Daniel Lansberg-Rodriguez, '13, on New Comparative Constitutions Project/Google Endeavor
In one of his pithier moments, Alexander Hamilton, l'enfant terrible of the American Founding Fathers, reflected on the potential shelf-life of the recently ratified U.S. Constitution: "So long as we are a young and virtuous people, this instrument will bind us together in mutual interests, mutual welfare, and mutual happiness. But when we become old and corrupt, it will bind us no longer."
Kudos, then, to the United States, whose constitution has exceeded Hamilton's expectations, remaining in force for nearly twelve-score tumultuous years and counting. In part because of this success, having a written constitution has now become a sort of political gold standard for countries around the world (and seems very likely to continue being so for the foreseeable future).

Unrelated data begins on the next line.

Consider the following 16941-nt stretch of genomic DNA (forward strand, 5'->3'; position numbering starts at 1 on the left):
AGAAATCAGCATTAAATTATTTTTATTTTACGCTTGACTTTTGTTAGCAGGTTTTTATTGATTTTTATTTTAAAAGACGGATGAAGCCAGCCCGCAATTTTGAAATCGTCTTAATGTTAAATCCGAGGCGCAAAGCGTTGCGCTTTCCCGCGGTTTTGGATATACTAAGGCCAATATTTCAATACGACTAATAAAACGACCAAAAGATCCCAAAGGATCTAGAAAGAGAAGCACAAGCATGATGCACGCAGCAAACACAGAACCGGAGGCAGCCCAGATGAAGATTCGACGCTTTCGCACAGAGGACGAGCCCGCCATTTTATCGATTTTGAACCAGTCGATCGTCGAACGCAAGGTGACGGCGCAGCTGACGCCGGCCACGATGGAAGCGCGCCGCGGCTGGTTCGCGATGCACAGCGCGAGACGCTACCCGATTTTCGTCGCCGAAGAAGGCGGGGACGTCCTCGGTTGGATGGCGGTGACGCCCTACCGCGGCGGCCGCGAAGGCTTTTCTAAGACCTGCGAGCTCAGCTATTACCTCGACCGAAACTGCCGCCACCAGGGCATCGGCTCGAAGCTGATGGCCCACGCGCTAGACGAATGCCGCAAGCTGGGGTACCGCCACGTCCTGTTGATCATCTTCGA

This week, Constitute, an ambitious new initiative by the Comparative Constitutions Project in conjunction with Google Ideas (the tech company's in-house think tank), has made those 160-odd (in some cases truly odd) governing documents currently in effect worldwide accessible to a global audience. The site offers users the ability to access either an entire constitution by country name and date, or to peruse the documents by particular themes. Constitute aficionados can thus familiarize themselves with constitutional standards for hundreds of matters ranging from "indigenous rights" to minimum age requirements for constitutional court judges.